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Re: does NSLog take ownership of the NSString it is given?

From: Dan Hitt
Subject: Re: does NSLog take ownership of the NSString it is given?
Date: 15 Jun 2003 06:42:03 -0400

Hi Richard,

Thanks very much for your reply, which to summarize for reference
is that a NSString returned by the class method +stringWithFormat:
is owned by an autorelease pool (not me, so i can't free it).

I guess the next question has to be where that pool comes from,
and when it is released.  (I can't help but notice that typically
in main() in these GNUstep programs an NSAutoreleasePool is
created and then released, but i don't see it referred to (?).)

Thanks again for your response, which of course makes string
handling much more comprehensible (except for the uncertainty
of when the pool is emptied).


In article <address@hidden>,
Richard Frith-Macdonald  <address@hidden> wrote:
>On Sunday, June 15, 2003, at 12:37  am, Dan Hitt wrote:
>> I get the impression that NSLog() RELEASEs the NSStrings
>> it is given.  Is this true?
>> For example, if i code
>>   NSString *message=[NSString stringWithFormat:@".... %u",3];
>>   NSLog(message);
>>   RELEASE(message);
>> then i will certainly get a segfault.
>That's because *you* are releasing the string you were given
>(which you did not own).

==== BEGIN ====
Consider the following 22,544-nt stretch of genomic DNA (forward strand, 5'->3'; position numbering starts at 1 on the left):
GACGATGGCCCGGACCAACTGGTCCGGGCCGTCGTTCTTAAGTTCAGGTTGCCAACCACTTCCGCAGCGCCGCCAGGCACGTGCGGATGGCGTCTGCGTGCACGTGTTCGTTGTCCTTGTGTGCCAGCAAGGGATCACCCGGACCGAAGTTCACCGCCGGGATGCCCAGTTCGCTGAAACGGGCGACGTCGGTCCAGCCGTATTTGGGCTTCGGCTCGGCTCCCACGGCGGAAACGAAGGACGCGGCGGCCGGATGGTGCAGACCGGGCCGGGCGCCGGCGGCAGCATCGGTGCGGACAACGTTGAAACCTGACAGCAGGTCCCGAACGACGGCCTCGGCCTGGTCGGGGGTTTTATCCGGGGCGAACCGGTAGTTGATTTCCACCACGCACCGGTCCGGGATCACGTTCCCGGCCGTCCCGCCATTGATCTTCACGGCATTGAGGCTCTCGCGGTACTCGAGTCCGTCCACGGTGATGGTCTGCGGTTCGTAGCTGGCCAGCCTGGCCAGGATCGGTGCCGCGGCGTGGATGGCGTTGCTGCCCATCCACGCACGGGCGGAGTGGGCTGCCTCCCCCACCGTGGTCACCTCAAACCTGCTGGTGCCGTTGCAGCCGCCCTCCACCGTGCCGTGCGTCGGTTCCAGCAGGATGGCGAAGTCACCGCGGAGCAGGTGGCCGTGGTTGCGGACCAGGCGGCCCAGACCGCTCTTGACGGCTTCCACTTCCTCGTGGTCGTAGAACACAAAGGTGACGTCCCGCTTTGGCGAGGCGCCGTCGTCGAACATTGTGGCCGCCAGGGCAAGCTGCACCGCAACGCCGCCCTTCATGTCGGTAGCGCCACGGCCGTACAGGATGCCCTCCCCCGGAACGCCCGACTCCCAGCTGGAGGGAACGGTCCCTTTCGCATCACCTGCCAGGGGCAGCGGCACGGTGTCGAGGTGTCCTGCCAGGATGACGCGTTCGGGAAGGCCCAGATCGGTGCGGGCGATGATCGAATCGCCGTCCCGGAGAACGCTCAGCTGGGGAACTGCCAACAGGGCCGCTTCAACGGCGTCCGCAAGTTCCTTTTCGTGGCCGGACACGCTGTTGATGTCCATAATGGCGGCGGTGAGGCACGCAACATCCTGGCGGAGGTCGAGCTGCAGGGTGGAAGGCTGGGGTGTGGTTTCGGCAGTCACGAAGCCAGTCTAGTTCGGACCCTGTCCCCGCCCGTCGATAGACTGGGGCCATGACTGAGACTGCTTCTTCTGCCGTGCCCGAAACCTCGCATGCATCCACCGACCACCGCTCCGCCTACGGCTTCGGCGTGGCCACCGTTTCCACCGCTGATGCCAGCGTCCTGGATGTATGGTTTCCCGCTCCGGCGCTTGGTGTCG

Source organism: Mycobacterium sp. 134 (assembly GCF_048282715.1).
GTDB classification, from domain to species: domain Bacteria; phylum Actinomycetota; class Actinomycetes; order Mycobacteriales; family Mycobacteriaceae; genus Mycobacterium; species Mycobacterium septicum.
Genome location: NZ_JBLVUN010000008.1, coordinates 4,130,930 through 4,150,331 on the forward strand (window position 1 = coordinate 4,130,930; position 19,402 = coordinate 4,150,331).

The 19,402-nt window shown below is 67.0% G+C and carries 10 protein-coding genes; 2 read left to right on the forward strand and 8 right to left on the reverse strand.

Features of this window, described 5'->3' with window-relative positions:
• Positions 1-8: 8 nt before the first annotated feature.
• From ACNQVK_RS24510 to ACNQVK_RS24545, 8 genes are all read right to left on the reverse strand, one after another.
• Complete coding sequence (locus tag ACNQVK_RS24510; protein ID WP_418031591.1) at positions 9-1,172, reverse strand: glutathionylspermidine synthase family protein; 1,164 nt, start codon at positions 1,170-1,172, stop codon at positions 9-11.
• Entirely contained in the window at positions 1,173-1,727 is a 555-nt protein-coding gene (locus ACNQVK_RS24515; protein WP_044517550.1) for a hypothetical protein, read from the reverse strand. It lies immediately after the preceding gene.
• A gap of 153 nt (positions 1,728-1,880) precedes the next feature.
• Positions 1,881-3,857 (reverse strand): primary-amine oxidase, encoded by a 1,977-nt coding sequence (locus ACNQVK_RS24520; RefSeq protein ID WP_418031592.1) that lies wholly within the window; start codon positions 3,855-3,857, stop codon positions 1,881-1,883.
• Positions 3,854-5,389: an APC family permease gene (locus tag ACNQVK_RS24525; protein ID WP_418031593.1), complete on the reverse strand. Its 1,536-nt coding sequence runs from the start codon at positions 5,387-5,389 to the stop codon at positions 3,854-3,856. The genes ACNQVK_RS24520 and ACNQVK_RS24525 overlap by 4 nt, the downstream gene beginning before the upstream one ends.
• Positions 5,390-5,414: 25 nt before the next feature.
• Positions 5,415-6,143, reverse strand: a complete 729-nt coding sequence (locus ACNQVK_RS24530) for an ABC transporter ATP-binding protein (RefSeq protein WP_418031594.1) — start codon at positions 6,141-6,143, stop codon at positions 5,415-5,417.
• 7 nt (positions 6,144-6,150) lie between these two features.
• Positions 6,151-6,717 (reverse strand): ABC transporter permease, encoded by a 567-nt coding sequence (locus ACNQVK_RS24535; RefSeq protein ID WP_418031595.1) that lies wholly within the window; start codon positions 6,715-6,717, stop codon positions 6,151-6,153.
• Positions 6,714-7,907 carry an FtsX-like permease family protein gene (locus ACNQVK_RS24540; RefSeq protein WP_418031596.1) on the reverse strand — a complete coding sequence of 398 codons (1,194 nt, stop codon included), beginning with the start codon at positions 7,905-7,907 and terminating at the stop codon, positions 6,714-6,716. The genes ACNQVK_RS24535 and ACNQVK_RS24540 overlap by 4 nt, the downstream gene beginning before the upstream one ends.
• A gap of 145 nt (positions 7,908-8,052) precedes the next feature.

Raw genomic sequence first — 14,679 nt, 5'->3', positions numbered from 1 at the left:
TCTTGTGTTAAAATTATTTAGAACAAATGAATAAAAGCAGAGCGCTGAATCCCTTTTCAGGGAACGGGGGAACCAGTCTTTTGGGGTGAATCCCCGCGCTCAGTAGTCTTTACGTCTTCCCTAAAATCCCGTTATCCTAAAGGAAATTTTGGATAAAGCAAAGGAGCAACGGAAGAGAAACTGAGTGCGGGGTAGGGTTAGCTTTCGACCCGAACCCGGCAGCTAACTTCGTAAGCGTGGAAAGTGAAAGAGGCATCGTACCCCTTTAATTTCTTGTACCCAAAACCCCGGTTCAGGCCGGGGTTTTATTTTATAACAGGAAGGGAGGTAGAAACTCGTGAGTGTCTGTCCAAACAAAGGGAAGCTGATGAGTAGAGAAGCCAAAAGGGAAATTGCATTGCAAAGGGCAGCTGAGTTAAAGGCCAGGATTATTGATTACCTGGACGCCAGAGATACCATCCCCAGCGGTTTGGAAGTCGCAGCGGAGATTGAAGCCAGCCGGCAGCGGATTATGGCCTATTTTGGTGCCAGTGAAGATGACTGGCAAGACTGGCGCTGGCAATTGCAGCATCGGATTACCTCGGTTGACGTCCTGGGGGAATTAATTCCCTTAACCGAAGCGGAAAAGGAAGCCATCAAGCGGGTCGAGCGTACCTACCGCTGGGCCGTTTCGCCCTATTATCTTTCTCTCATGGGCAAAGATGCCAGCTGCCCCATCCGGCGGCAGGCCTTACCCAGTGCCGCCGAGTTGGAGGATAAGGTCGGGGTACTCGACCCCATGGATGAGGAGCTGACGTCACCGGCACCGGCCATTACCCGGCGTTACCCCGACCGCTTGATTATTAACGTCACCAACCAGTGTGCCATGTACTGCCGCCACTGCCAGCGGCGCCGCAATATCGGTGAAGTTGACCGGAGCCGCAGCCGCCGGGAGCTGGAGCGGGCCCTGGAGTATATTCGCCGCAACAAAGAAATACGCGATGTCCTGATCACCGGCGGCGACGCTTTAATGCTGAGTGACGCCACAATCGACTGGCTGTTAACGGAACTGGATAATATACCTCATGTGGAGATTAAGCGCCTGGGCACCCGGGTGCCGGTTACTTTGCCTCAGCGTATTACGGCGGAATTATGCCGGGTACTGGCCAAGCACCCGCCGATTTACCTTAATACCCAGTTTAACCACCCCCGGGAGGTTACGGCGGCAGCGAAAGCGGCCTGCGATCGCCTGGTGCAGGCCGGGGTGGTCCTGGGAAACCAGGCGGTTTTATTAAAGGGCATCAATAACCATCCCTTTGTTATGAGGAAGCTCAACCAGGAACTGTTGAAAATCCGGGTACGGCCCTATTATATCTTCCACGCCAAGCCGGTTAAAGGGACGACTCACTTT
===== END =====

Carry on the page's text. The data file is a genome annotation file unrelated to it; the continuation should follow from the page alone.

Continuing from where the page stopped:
>> But if i either RETAIN the message before handing it to NSLog(),
>> or refrain from RELEASEing it, then i won't get a segfault.
>> However, i looked at the code in NSLog.m, and i don't see where this
>> RELEASEing could be done (e.g., in NSLogv(), for example, the argument
>> is reassigned in some, but not all, cases).
>> My understanding from the docs is that an object is created with
>> a retention count of 1---is this right?---but only deallocated when
>> the retention count hits 0.
>Yes ... there are a few normal ways to create such objects that will be
>owned by you ... using +alloc...., +new... or -copy.... and 
>Methods with other names return objects that you don't own.
>> Thanks in advance for any info, including (especially!) RTFM types,
>> especially with pointers to chapter and verse on exactly where
>> RELEASEing occurs.
>What is happening here is that you are asking the NSString class
>for a temporary string, which is owned by an autorelease pool  ...
>that's what makes it temporary.
>When the NSAutoreleasePool object which owns the temporary
>string is destroyed, the string is also destroyed (unless something
>else has retained it).

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